Education & Outreach Conducted by Yamileth Carachure Flores
The Latinx Energy Stories Project is a community-led effort to illustrate the ways Latinx communities interact with our existing energy system. Through education and outreach on weatherization, energy efficiency, and energy programs, we have been able to name and identify accessibility needs, and other relevant areas for culturally specific support. As a member of the Latinx community and contracted personnel for CEED, my role was to conduct energy education and outreach in the Latinx community, while engaging in discussion, storytelling, and/or survey collection to document the stories and experiences of Latinx Minnesotans and how they navigate the energy system.
From Fall of 2022, through Spring of 2023, I connected with 40 people in conversation and collected a total of 30, very thorough, surveys – some of which were completed collaboratively as individuals requested assistance writing or wanted to discuss their responses in more detail. I heard multi-generational stories from youth and elders alike as they shared their habits for staying warm in the cold Minnesota winters, how they find alternative solutions to rising utility costs, and the puzzles of working within an English language dominated system to address rising energy costs.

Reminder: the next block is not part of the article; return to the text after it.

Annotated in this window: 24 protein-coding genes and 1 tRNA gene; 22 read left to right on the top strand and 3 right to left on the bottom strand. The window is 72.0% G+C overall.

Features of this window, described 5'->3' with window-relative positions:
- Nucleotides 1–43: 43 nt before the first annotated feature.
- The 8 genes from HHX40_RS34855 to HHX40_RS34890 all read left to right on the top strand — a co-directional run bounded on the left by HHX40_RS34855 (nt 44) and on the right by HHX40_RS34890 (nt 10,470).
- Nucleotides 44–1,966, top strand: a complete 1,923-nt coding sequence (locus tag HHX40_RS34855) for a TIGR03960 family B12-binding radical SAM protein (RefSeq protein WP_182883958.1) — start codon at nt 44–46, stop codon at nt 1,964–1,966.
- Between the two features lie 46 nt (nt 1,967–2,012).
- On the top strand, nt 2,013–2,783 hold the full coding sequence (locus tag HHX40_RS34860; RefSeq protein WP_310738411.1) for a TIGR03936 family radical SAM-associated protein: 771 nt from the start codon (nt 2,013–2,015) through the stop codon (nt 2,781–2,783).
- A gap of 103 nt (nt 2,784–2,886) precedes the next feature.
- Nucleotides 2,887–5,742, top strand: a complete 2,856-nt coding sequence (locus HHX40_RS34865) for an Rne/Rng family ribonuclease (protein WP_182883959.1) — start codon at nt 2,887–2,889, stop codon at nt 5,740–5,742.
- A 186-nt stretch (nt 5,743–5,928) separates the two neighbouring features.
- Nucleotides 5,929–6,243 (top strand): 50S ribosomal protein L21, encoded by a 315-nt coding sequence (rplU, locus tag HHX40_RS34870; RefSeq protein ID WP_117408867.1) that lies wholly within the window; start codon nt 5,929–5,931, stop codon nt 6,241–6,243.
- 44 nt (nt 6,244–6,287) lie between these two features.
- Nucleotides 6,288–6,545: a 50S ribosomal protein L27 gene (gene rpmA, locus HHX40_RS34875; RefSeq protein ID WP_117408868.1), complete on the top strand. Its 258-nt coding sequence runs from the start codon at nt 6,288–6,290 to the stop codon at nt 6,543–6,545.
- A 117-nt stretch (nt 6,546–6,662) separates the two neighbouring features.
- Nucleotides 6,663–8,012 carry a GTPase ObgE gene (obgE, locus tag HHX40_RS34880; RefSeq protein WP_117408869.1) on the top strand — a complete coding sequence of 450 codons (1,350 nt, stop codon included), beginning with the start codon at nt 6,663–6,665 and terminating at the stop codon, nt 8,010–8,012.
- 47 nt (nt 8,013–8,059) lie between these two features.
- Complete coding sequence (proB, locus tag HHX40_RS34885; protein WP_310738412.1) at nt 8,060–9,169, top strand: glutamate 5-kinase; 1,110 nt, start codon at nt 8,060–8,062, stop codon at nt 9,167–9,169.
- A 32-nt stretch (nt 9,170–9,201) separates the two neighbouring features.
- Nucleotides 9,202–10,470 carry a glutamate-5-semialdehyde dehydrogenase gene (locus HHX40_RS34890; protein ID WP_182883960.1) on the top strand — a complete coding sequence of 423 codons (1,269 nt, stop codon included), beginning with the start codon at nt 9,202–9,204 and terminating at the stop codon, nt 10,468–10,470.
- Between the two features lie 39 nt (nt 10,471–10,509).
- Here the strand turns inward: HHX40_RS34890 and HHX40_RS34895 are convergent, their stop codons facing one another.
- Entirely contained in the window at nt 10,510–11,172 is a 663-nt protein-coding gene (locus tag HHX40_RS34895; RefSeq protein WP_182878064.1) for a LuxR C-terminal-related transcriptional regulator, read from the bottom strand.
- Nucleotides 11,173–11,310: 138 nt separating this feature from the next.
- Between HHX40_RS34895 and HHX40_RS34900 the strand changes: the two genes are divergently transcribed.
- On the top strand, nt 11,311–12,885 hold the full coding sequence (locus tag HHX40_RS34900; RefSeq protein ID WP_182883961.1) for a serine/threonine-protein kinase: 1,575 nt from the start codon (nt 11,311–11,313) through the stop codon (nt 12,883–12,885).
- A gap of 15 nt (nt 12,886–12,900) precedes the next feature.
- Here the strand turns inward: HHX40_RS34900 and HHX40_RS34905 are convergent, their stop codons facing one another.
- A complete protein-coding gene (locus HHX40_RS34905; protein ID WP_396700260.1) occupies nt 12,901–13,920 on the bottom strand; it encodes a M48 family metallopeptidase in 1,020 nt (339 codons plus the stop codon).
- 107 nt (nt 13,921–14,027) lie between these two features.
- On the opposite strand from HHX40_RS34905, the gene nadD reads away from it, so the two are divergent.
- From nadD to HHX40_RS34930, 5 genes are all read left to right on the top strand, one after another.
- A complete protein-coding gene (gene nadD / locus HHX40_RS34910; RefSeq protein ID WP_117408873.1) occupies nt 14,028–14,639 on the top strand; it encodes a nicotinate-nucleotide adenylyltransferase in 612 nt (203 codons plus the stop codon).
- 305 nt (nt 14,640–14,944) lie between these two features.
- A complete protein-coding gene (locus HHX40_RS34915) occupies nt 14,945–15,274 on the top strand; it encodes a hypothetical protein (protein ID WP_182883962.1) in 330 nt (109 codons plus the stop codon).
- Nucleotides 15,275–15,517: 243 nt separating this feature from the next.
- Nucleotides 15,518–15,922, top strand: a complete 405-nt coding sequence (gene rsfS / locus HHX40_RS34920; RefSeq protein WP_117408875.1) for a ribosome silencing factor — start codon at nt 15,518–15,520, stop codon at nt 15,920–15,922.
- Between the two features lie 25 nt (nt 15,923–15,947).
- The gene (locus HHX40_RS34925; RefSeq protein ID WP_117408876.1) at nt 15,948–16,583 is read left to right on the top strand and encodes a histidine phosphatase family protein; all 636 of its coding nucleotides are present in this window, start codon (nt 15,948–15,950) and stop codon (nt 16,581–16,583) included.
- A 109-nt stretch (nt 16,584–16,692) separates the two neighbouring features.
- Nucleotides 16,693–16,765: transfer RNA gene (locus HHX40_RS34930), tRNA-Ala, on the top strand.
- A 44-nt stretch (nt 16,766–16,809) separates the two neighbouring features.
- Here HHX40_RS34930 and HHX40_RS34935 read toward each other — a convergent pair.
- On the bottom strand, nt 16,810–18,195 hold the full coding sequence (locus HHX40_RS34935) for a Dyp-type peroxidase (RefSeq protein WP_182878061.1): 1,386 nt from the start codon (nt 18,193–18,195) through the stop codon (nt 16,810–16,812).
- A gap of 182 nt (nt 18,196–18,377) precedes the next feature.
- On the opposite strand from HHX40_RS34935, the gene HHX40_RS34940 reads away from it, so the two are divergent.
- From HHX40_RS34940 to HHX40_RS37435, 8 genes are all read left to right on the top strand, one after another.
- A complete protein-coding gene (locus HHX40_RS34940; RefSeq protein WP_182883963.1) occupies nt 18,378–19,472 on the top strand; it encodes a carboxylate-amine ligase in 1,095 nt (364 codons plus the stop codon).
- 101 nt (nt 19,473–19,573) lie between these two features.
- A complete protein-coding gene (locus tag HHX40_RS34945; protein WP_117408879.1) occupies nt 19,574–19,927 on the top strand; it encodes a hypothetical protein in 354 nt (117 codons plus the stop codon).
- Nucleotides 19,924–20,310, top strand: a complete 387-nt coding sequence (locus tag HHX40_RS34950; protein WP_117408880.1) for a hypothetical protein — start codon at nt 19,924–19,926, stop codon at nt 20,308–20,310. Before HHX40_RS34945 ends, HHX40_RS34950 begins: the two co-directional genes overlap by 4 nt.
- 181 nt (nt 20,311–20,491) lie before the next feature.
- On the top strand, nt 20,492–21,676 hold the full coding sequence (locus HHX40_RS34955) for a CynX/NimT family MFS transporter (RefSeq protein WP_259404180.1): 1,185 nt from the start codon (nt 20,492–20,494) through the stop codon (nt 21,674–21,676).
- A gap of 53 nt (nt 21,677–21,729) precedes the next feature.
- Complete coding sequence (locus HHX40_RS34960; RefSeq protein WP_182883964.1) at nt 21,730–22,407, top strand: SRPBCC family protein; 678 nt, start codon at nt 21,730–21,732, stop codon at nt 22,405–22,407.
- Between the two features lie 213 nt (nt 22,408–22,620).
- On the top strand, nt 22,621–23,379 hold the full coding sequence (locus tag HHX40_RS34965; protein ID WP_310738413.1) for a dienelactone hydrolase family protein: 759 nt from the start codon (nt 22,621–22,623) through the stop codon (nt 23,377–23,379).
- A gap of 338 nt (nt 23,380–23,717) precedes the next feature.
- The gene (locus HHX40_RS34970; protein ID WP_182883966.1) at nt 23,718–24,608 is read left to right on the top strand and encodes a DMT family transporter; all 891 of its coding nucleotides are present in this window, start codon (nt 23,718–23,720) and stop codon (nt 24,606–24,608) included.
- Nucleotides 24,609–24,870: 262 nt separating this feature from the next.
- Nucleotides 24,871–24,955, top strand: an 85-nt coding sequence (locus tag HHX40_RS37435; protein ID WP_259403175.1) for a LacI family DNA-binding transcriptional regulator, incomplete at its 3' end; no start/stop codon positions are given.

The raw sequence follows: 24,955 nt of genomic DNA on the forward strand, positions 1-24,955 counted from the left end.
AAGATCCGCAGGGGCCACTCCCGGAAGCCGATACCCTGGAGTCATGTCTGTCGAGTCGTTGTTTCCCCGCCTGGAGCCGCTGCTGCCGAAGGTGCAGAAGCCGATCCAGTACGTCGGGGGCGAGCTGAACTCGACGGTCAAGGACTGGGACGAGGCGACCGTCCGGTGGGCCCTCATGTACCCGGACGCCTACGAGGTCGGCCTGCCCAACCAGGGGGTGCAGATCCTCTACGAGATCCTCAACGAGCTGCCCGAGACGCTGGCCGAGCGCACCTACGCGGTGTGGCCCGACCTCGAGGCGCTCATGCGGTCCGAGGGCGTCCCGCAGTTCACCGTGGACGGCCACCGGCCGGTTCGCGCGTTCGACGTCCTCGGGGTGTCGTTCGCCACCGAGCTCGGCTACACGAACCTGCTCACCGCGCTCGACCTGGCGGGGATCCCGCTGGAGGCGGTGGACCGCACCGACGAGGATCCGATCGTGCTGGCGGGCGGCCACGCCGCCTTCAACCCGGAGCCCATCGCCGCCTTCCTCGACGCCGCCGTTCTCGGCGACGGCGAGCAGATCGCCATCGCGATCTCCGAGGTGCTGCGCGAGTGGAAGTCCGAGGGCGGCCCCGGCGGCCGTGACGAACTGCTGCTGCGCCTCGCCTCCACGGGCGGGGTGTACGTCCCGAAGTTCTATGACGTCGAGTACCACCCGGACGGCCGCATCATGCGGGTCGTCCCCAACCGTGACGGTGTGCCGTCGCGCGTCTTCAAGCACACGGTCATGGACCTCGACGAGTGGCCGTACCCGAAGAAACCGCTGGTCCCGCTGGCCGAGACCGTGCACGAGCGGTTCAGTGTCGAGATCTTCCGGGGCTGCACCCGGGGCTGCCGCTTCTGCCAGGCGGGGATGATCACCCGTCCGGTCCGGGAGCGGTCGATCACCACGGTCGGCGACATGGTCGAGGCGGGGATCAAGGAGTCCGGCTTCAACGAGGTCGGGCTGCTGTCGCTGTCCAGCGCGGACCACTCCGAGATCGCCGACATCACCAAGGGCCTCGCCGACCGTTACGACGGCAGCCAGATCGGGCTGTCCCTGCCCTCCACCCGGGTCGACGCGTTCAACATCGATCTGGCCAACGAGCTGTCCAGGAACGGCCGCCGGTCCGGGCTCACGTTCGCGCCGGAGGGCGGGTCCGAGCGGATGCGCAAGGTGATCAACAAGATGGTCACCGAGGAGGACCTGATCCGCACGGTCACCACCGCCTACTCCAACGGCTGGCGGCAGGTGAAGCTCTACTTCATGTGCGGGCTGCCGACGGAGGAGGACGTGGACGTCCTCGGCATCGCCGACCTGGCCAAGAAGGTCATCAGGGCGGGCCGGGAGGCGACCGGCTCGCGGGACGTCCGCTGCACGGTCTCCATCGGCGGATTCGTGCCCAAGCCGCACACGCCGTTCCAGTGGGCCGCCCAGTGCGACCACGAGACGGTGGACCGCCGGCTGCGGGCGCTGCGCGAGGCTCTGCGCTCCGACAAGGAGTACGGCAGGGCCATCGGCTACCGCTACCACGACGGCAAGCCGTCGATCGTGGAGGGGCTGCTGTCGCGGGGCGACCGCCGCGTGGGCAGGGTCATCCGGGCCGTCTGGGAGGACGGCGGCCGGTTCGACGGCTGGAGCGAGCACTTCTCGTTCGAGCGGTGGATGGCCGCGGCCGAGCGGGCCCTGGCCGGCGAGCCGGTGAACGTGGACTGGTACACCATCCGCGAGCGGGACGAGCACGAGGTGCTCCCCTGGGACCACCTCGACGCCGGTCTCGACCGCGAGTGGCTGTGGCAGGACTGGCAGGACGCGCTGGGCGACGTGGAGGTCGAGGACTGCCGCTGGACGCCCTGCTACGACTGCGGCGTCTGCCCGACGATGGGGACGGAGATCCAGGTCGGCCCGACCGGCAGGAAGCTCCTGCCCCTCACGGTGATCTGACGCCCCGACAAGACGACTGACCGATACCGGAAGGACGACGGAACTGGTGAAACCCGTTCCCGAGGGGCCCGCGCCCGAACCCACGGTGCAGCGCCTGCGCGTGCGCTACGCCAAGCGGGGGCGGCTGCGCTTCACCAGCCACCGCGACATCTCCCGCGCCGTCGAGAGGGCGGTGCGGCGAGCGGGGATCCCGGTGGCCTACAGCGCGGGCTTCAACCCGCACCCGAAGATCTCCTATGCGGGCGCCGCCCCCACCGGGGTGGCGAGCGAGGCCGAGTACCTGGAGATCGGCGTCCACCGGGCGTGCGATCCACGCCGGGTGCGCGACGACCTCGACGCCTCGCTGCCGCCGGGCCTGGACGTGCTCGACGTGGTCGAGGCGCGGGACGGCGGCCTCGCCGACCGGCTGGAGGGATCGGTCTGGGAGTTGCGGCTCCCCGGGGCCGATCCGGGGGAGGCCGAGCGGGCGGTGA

The Latinx Energy Stories Project captured the reality of what Latinx households experience when it comes to saving energy and managing their utility bills. Overall, some takeaways include:
- The act of “staying warm” in the winter was mainly through “free” alternatives (i.e. layering clothing or blankets, placing sheets over the windows, drinking/eating hot meals), with less access to/awareness of weatherization or efficiency solutions
- Awareness of energy saving/efficiency was obtained from observing others or taught by a parent or grand-parent
- All surveyed households noted that they are not currently enrolled in any energy affordability programs
- Many households are comprised of multi-generational and extended families
- Majority of the households were immigrant or mixed-status families
- English was not the language spoken within home and not the most accessible for most
- Household dynamics were increasingly collaborative when it came to paying utility bills, typically splitting costs amongst 2-5 individuals
- More than half of the surveyed households worked 30-60 hours a week
- More than half of the surveyed households noted that half or more than half of their monthly income went to their utility bills
- Youth and children play a large role navigating their households utility bills via translation and payment logistics
It is imperative to have multilingual access and outreach to ESL, immigrant, and low-income communities in Minnesota regarding process, timeline, and eligibility for energy affordability programs. Nearly all households surveyed were eligible, and in being enrolled in the program, many of the existing burdens and experiences could be dissolved.